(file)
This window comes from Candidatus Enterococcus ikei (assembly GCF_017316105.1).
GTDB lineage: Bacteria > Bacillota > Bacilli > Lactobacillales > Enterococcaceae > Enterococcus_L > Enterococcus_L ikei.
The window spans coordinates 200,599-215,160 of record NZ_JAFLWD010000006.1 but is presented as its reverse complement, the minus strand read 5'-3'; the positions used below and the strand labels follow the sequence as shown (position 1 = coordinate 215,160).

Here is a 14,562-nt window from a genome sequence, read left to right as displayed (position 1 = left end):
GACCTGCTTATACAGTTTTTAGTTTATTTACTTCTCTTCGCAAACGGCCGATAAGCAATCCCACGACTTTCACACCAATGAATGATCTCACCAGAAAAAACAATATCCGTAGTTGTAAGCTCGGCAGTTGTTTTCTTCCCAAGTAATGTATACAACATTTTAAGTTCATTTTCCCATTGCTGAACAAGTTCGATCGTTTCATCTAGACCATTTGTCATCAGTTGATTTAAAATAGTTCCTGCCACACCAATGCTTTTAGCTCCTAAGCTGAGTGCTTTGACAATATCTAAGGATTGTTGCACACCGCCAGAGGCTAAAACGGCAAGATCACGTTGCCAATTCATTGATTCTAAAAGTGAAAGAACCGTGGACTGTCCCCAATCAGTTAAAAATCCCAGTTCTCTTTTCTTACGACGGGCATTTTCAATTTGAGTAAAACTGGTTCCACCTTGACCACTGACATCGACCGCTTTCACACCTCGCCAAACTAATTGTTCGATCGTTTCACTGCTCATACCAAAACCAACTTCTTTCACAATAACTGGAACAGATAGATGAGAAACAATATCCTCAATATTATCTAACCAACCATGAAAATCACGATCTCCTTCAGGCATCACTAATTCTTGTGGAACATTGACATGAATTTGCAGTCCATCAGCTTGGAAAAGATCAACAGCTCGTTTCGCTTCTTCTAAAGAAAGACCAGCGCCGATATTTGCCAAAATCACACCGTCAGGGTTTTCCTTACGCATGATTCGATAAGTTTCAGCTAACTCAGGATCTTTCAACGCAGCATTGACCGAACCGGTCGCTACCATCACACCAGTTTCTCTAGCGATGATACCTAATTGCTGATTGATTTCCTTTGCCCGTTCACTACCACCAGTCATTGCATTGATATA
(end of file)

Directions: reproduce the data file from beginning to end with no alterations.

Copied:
This window comes from Candidatus Enterococcus ikei (assembly GCF_017316105.1).
GTDB lineage: Bacteria > Bacillota > Bacilli > Lactobacillales > Enterococcaceae > Enterococcus_L > Enterococcus_L ikei.
The window spans coordinates 200,599-215,160 of record NZ_JAFLWD010000006.1 but is presented as its reverse complement, the minus strand read 5'-3'; the positions used below and the strand labels follow the sequence as shown (position 1 = coordinate 215,160).

Here is a 14,562-nt window from a genome sequence, read left to right as displayed (position 1 = left end):
GACCTGCTTATACAGTTTTTAGTTTATTTACTTCTCTTCGCAAACGGCCGATAAGCAATCCCACGACTTTCACACCAATGAATGATCTCACCAGAAAAAACAATATCCGTAGTTGTAAGCTCGGCAGTTGTTTTCTTCCCAAGTAATGTATACAACATTTTAAGTTCATTTTCCCATTGCTGAACAAGTTCGATCGTTTCATCTAGACCATTTGTCATCAGTTGATTTAAAATAGTTCCTGCCACACCAATGCTTTTAGCTCCTAAGCTGAGTGCTTTGACAATATCTAAGGATTGTTGCACACCGCCAGAGGCTAAAACGGCAAGATCACGTTGCCAATTCATTGATTCTAAAAGTGAAAGAACCGTGGACTGTCCCCAATCAGTTAAAAATCCCAGTTCTCTTTTCTTACGACGGGCATTTTCAATTTGAGTAAAACTGGTTCCACCTTGACCACTGACATCGACCGCTTTCACACCTCGCCAAACTAATTGTTCGATCGTTTCACTGCTCATACCAAAACCAACTTCTTTCACAATAACTGGAACAGATAGATGAGAAACAATATCCTCAATATTATCTAACCAACCATGAAAATCACGATCTCCTTCAGGCATCACTAATTCTTGTGGAACATTGACATGAATTTGCAGTCCATCAGCTTGGAAAAGATCAACAGCTCGTTTCGCTTCTTCTAAAGAAAGACCAGCGCCGATATTTGCCAAAATCACACCGTCAGGGTTTTCCTTACGCATGATTCGATAAGTTTCAGCTAACTCAGGATCTTTCAACGCAGCATTGACCGAACCGGTCGCTACCATCACACCAGTTTCTCTAGCGATGATACCTAATTGCTGATTGATTTCCTTTGCCCGTTCACTACCACCAGTCATTGCATTGATATA